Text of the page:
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From newborn baby to colon cancer, the last 14 days have been an emotional whirlwind for Nate and Darcy Metschke.
Two Wednesdays ago the Neligh family welcomed baby number three — Ansley Grace. Last Wednesday, Nate had surgery to remove his sigmoid colon and all of the lymph nodes around it. This Wednesday, they’re telling their story in hopes of saving a life, saving someone who may have the same symptoms as Nate.
“We’re hoping this Wednesday is less eventful,” Darcy said while holding Ansley, now just 14 days old.
Wednesday, March 1, also happens to be the first day of Colon Cancer Awareness Month. And that now has special meaning for the Metschke family.
“If I had one do-over — just one thing — it would be to go to the doctor sooner,” Nate said. “I should have gone six months earlier. I had symptoms, but I thought I was invincible. We say teenagers think they’re invinsible, but so do 30-40-year-old men.”
There’s really no stereotype for who gets colon cancer, or any cancer for that matter. But it shouldn’t be Nate Metschke.
He’s a 38-year-old Neligh-Oakdale band teacher who couldn’t dare make it through a winter concert without spewing a pun or one-liner to the crowd. After all, it’s tradition.
He’s the guy who spends nine months with students just to turn around and hire them on as detasseling crew to help teach them real-life responsibility, work ethic and the value of a dollar. He’s the guy behind the “We Support Neligh” campaign that brought the community out of its slump of negativity simply by reminding people to support one another.
And he’s now the guy with colon cancer — and there are no “butts” about it — because those jokes never get old to a guy like Nate.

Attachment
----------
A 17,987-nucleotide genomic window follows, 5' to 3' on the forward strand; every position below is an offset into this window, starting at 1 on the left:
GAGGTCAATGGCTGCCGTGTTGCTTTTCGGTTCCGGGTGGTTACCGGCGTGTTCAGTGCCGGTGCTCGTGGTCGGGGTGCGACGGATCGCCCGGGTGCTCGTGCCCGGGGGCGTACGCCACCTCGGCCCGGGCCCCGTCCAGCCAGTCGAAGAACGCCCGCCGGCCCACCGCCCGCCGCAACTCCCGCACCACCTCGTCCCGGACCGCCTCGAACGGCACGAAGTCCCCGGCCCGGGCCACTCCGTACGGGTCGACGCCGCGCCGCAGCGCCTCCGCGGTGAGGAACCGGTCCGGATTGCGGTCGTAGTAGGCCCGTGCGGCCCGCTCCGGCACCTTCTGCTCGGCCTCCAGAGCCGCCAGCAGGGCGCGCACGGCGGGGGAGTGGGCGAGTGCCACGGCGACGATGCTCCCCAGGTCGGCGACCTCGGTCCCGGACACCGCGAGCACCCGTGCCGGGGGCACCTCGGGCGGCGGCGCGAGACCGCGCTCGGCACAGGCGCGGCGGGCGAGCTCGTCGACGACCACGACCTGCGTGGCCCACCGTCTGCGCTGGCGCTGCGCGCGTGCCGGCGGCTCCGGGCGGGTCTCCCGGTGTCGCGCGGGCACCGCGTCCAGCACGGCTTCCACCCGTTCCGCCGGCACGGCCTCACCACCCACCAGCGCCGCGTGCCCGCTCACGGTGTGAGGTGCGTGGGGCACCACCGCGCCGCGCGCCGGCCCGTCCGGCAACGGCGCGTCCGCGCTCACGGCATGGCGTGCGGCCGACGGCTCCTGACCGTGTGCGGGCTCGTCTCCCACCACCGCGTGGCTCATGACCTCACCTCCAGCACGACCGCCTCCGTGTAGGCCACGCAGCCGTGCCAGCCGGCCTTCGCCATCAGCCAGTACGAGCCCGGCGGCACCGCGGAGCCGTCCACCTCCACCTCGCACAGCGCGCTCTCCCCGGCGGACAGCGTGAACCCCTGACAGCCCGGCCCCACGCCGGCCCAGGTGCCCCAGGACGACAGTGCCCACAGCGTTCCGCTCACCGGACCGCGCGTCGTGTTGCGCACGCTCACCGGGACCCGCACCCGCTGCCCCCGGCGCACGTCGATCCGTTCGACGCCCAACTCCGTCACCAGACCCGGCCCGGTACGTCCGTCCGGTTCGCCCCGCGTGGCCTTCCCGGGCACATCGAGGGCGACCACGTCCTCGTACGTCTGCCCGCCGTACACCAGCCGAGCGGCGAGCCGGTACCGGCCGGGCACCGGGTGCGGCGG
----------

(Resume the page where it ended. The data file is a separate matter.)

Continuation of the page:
Now he’s the guy openly “talking about poop” in hopes that his story leads someone experiencing symptoms to go to the doctor for an early diagnosis.
“I have two stories for you from two days — Thursday and Friday last week,” Nate said. “My mom was here watching the kids and someone from Neligh approached her and asked about my symptoms and how I knew I had cancer. It turns out the lady’s husband has the same symptoms. At the hospital, an employee asked why I was there. He has the same symptoms I did. It’s more common than you think.”
Nate said people don’t like to talk about colonoscopies or their stool, for obvious reasons. But he said it’s all part of life and nothing doctors haven’t heard before. It’s becoming more comfortable for Nate to casually discuss with people.
“The more I’ve been through the less embarrassing it seems to me,” he said. “At first, it was embarrassing, but it’s life.”
Do I Have Cancer?
Nate’s main symptom was the most common -- blood in his stool. It might not have been cancer. It could have been an ulcer, colitis or any number of digestive issues. Actually, Nate thought it was a hemorrhoid and brushed off going to the doctor.
Many months passed before Nate finally made an appointment to see Dr. Troy Dawson at Antelope Memorial Hospital in Neligh. He needed a colonoscopy, which Dr. Roger Rudloff performed three days later since Dawson was under the weather.
“When I woke up, he hold me the good news is I only had one polyp. The bad news was he didn’t feel comfortable taking it out,” Nate said.
Rudloff sent a biopsy in for testing. Four days later, Nate found out he had cancer in his sigmoid colon. It was a tough day for the always bubbly Nate and Darcy Metschke, the happy couple who both teach at Neligh-Oakdale. There were tears. There were questions. But there was also faith.